Health

Planned Parenthood Clinics Targeted With Vandalism And Arson In The Wake Of Released Videos

CREDIT: AP Photo/Stacie Freudenberg, File

The growing conservative uproar against Planned Parenthood — sparked by this summer’s release of several videos depicting the health center’s employees speaking frankly about procuring fetal tissue for scientific donation — has led to some vicious verbal attacks. Following her Tuesday testimony in from of Congress, for example, Planned Parenthood CEO Cecile Richards was likened to a slave trader and described as being in the business of infanticide. Staff of the nonprofit have been called “baby-killers” for months, accused of leading a “holocaust on children.

But this fiery debate has also potentially triggered physical backlash.

Since the release of the inflammatory videos, several Planned Parenthood centers and other clinics that offer abortions have been vandalized across the country, shutting some down for weeks. Here’s a rundown on each incident:

Confirmed arson in Southern California: The most recent attack came on Wednesday evening in Thousand Oaks, California, where arsonists broke a Planned Parenthood window to douse the interior with gasoline — and then set it on fire. The small fire was put out by the facility’s sprinkler system, but the clinic is unsure how soon it can reopen.

Suspicious fire in Washington State: In early September, a Planned Parenthood clinic in Pullman, WA, saw a more detrimental arson case that took hours to put out. Clinic staff said the fire could shutter the center for a month, at the least.

Hate crime in Louisiana: A man was accused of pulling metal signage off a Metairie, LA abortion clinic on August 15. Under Louisiana law, it’s illegal to commit a crime against a person and property “because of actual or perceived membership or service in, or employment with, an organization.” Thus, this act was deemed a hate crime because it was specifically targeting employees who provide abortions.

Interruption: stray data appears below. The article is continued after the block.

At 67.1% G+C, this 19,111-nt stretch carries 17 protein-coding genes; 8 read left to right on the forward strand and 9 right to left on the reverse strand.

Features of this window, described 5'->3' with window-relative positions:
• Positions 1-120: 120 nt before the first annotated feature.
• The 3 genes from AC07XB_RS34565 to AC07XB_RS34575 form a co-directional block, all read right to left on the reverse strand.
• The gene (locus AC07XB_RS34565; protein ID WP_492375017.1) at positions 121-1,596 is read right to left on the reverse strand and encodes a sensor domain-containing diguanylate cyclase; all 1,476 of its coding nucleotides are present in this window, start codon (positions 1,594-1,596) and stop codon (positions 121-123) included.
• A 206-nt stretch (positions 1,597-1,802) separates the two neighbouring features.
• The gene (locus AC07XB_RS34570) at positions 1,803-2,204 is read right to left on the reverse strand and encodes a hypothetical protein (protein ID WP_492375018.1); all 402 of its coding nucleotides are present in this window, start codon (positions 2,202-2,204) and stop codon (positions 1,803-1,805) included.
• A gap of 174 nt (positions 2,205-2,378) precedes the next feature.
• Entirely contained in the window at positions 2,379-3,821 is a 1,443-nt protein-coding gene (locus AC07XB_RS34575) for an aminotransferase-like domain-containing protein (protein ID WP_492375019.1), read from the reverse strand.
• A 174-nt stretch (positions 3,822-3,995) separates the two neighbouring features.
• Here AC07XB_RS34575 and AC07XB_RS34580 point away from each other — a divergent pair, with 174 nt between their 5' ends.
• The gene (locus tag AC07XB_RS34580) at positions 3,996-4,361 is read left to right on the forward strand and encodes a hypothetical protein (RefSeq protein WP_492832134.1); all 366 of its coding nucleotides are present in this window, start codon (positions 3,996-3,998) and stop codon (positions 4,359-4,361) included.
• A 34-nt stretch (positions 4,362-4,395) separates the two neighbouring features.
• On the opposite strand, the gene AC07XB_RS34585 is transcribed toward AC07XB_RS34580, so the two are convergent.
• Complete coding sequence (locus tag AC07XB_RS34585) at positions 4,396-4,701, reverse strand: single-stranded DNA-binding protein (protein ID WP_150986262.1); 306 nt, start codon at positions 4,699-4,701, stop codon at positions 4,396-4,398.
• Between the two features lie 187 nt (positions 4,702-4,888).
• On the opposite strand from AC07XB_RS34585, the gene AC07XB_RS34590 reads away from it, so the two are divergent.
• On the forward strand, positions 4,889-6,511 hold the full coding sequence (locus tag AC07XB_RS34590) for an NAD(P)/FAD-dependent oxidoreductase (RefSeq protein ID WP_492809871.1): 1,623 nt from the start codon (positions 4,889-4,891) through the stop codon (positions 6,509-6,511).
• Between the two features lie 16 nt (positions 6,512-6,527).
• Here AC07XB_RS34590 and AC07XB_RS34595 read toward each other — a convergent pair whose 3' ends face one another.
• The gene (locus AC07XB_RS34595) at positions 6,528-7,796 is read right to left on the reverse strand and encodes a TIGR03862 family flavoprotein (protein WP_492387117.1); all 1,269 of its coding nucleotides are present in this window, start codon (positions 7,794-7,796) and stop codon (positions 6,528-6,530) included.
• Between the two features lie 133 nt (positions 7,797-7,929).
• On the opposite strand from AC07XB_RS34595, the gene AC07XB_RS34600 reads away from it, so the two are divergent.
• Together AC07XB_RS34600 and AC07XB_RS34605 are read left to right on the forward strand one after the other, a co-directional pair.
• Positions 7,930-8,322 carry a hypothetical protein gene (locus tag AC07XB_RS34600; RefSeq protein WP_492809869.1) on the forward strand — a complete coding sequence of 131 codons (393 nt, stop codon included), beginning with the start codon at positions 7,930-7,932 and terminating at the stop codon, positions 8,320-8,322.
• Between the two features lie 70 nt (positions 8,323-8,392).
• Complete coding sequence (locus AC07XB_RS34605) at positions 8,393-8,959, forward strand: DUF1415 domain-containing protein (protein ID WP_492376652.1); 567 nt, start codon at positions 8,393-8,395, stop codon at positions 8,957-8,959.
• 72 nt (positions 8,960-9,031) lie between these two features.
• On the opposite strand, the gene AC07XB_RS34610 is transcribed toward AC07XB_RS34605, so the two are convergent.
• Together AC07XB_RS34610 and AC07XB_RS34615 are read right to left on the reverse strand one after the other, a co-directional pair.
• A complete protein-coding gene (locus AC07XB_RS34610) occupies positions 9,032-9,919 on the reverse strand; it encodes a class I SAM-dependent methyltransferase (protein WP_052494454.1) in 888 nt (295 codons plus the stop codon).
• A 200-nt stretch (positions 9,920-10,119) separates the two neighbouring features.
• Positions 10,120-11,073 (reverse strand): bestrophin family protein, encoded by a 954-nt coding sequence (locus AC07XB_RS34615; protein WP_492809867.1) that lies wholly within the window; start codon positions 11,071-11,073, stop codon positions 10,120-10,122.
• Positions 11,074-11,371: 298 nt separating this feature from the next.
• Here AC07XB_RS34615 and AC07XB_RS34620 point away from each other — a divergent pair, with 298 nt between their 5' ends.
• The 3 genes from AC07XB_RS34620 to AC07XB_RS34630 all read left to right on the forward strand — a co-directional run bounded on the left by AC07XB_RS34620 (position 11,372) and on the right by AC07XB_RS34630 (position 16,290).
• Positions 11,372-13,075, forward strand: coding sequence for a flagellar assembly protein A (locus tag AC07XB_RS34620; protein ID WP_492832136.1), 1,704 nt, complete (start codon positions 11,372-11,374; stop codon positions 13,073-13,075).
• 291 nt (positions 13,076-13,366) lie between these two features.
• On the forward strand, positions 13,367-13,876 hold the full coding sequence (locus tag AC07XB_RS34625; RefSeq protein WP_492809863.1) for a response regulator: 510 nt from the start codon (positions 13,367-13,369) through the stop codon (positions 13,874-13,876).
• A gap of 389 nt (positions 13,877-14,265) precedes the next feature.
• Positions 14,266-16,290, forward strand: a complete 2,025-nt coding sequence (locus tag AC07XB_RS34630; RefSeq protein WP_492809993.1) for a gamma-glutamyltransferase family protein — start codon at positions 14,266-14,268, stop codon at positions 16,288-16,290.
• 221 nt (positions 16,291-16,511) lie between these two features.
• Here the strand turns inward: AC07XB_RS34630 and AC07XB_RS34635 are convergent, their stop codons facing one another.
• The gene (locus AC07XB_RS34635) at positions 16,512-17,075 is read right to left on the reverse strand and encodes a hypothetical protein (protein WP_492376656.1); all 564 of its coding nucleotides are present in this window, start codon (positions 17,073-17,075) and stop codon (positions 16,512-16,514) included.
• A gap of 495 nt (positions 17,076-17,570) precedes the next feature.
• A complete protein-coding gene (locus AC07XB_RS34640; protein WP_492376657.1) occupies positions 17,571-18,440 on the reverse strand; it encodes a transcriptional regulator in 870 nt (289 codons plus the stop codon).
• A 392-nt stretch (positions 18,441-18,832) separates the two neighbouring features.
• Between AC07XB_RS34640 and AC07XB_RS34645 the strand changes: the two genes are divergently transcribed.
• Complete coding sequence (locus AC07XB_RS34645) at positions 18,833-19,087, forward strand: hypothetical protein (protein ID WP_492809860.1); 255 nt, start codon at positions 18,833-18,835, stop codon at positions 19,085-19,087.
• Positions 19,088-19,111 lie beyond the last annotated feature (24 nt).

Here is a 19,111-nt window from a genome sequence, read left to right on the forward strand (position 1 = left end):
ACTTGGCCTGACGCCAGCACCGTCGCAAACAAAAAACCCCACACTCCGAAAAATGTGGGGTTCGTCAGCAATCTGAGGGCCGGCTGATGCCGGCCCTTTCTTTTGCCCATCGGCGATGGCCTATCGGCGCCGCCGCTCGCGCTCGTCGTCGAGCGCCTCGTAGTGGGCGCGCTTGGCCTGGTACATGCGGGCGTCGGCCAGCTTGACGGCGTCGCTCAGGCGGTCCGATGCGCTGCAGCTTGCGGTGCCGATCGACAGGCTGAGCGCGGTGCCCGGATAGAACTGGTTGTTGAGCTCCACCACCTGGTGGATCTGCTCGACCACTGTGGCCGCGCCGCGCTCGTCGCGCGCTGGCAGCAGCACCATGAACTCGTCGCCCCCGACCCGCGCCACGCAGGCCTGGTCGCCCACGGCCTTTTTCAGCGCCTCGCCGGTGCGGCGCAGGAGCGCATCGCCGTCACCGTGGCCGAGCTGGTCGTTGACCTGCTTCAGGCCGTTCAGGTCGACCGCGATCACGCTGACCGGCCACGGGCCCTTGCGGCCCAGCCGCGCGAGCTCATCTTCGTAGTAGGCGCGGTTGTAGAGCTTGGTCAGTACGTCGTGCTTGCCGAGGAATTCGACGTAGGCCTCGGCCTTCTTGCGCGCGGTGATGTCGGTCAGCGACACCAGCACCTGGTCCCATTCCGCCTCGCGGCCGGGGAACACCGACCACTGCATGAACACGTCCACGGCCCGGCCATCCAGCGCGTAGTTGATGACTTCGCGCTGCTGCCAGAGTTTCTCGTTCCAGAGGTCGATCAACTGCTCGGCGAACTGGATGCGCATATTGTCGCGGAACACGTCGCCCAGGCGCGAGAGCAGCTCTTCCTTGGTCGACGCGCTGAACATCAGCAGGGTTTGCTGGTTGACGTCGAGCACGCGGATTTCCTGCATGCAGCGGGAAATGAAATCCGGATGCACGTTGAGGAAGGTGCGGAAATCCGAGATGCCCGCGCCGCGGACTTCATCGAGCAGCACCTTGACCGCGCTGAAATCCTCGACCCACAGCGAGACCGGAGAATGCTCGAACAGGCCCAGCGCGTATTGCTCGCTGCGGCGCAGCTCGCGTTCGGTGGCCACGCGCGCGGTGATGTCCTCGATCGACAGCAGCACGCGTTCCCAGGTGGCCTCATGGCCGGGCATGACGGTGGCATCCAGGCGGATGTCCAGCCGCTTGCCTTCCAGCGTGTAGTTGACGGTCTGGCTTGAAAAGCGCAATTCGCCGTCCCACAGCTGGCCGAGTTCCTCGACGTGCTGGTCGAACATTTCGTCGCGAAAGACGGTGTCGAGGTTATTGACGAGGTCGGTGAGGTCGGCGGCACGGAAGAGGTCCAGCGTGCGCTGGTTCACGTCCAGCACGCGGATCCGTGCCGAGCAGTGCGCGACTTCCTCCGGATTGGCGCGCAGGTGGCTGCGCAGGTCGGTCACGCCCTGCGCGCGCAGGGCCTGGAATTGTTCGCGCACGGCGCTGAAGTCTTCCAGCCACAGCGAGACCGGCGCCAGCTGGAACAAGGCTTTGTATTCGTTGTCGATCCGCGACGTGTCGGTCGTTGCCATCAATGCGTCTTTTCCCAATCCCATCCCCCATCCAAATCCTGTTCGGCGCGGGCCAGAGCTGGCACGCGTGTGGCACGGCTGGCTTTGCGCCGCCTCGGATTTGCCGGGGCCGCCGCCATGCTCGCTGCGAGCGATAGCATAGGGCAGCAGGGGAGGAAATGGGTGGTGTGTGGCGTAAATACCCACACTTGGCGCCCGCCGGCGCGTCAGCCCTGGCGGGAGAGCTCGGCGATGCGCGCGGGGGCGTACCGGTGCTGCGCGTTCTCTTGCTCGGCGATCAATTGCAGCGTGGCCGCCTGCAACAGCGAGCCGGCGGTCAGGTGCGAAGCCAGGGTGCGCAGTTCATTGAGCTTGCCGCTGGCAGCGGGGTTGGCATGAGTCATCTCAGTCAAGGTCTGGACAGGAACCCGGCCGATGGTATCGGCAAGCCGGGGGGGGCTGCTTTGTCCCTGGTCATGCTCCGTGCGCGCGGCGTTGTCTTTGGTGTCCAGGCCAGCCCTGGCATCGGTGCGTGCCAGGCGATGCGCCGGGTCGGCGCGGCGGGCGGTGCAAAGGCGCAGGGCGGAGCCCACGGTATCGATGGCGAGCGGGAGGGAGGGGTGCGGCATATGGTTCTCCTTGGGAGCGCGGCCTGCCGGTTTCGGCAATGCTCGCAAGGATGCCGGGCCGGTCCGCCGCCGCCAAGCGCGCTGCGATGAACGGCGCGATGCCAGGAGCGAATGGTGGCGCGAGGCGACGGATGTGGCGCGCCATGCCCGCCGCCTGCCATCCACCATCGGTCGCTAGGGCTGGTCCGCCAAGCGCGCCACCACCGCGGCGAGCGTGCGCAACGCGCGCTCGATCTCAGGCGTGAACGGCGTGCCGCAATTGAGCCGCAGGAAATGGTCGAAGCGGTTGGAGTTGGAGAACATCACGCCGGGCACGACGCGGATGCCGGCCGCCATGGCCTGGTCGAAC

Vehicle arson in New Orleans: Another arsonist targeted a Planned Parenthood clinic in the process of being built in early August. The New Orleans construction site failed to ignite, but the nearby empty vehicle of security guard caught fire. This particular construction site has been plagued with vandalism and protests for months, delaying the opening of the clinic.

These incidents haven’t occurred in a vacuum. Lawmakers and reproductive rights activists have been quick to link the recent attacks to the larger national debate swirling around Planned Parenthood’s abortion services.

“The toxic rhetoric directed at Planned Parenthood has dangerous consequences,” Sen. Dianne Feinstein (D-CA) said in a statement following the recent Thousand Oaks fire. “It sends a signal that using violence to close clinics and intimidate healthcare professionals and women is ‘OK.’ It is not.”

And local clinic staff also acknowledge the larger impact of these direct attacks.

“This isn’t just an attack on our health center; it’s an attack on expanded access to reproductive health care,” said Melissa Flournoy, Planned Parenthood Gulf Coast-Louisiana state director, said in a statement following the August construction site arson. “Unfortunately, this arson attack is another example of the violence reproductive health care providers and advocates for abortion rights too often face.”

The people who work at clinics often become the subject of threats, harassment, and violence designed to drive them out of business. According to the National Abortion Federation — which tracks national statistics related to clinic violence — there have been more than 200 arsons and bombings of clinics since the mid-1970s. Over the past several years, the level of personal attacks against abortion providers has increased.